The Wild Wanderer Spotlight Series highlights the stories of queer adventurers in their own words. We hope that by sharing these underrepresented voices, outdoor diversity and inclusivity will flourish. You are not alone.
Wild Wanderer Spotlight: Shilletha
“I would love to see more People of Color on the trails. It’s one thing to be a woman but to be a Black Gay woman is a triple threat. Intersectionality is important…understanding the inequalities when it comes to gear, wealth, exposure and privilege is pivotal to making a difference.” – Shilletha
What are your pronouns?
How do you identify?
What outdoor activities are you involved in?
Tell us about a favorite/memorable outdoor adventure you’ve had:
I cowboy camped at Weser Bald on the Appalachian trail with a crew of cool humans. We got a beautiful sunset, sunrise and moon rise. The stars were amazing. I’m currently thru-hiking the AT.
In your opinion, what are the most important challenges/issues facing queer people outside?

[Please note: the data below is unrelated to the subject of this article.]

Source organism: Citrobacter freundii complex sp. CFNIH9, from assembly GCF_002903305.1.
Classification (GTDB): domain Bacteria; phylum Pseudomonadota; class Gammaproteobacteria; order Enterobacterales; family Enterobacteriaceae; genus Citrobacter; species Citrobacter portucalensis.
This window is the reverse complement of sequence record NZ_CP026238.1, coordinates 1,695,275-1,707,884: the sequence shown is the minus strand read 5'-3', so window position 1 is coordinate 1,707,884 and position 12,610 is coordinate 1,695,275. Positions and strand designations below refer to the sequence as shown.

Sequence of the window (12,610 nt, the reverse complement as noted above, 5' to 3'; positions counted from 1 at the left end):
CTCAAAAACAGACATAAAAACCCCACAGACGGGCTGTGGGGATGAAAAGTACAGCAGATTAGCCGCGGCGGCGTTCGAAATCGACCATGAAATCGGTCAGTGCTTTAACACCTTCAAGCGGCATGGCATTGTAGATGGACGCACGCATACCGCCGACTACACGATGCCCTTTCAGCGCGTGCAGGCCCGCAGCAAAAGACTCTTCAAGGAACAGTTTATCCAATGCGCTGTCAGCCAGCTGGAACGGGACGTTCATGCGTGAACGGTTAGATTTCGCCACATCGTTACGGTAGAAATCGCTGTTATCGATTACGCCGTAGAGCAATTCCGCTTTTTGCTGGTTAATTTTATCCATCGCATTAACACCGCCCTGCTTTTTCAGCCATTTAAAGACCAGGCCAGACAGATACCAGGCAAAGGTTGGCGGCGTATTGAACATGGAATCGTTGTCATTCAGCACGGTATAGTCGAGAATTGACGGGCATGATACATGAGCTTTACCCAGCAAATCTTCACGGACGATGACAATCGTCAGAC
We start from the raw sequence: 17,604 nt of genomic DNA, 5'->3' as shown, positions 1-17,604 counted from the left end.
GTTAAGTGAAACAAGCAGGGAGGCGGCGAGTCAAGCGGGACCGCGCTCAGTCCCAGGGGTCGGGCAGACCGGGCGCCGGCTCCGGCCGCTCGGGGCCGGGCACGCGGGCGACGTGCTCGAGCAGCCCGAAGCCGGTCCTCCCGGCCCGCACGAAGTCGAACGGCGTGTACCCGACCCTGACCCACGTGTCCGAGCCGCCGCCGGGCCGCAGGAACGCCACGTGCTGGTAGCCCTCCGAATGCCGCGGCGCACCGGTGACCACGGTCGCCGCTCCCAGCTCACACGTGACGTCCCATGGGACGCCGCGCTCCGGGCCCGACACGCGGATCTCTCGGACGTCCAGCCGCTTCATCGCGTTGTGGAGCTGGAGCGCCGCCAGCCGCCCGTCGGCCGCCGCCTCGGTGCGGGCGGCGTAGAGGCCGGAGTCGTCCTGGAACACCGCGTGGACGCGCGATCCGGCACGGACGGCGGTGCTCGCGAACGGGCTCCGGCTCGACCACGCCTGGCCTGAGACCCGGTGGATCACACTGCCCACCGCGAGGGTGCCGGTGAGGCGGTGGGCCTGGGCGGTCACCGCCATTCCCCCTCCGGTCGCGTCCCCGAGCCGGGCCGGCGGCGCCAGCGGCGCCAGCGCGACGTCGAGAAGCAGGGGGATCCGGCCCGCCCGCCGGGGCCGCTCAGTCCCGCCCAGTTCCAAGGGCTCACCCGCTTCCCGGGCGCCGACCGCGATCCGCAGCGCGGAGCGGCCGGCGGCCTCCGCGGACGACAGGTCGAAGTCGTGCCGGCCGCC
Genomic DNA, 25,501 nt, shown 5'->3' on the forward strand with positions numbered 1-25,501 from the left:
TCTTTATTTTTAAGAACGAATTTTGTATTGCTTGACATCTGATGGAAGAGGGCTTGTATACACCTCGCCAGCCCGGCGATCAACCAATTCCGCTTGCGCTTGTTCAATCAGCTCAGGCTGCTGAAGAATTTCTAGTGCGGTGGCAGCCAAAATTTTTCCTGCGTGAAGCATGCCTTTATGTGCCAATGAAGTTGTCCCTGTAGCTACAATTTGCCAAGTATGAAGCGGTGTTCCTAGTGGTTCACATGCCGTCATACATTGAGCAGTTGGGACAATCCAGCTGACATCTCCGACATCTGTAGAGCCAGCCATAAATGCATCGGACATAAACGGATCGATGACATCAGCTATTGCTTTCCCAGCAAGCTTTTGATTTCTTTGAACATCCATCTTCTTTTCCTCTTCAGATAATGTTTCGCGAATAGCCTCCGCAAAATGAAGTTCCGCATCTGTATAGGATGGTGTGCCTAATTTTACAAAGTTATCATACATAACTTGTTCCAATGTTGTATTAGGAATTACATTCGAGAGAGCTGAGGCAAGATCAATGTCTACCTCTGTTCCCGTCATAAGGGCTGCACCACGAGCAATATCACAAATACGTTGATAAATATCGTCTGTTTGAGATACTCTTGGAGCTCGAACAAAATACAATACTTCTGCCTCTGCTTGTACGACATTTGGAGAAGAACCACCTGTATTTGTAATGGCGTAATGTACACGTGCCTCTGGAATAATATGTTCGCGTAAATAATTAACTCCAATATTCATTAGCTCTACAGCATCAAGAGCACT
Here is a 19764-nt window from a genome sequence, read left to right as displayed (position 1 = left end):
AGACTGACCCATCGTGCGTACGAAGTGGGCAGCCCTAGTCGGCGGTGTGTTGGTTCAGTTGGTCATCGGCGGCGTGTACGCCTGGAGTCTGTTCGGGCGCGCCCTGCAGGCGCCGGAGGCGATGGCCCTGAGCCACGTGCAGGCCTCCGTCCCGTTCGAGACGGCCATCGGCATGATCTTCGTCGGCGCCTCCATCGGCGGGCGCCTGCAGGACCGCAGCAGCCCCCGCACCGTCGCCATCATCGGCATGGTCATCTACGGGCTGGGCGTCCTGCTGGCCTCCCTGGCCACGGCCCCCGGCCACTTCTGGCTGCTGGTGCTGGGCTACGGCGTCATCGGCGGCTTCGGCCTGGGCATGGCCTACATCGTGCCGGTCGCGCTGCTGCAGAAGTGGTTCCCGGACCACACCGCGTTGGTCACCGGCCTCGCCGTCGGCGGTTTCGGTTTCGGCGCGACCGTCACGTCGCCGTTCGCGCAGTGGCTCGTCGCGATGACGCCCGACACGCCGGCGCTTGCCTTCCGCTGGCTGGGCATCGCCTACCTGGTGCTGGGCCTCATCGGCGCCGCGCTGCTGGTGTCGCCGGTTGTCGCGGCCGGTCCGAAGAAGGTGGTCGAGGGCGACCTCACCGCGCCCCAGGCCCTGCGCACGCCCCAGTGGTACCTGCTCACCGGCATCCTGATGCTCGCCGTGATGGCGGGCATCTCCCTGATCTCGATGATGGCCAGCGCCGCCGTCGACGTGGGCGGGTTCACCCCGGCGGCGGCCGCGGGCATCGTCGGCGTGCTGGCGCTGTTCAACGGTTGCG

The most challenging issues facing queer folks outside is the ability to feel safe and comfortable in spaces in which they are uncertain about. There are stories that I have heard from other hikers about townspeople in the bar using the word “faggot” freely. Thru-hiking on the Appalachian Trail, you come across a plethora of towns. These woods are more conservative.
I also think using the bathroom can be uncomfortable especially for Trans folks as they may feel another level of fear that I cannot relate to. Not everyone is accepting.
As an LGBTQIA+ person, if you could change one thing about the outdoor industry, what would it be?
I would love to see more People of Color on the trails. I am a gay Black woman and my people are few and far between. It’s one thing to be a woman but to be a Black Gay woman is a triple threat. Intersectionality is important. Seeing People of Color is important and understanding the inequalities when it comes to gear, wealth, exposure and privilege is pivotal to making a difference.
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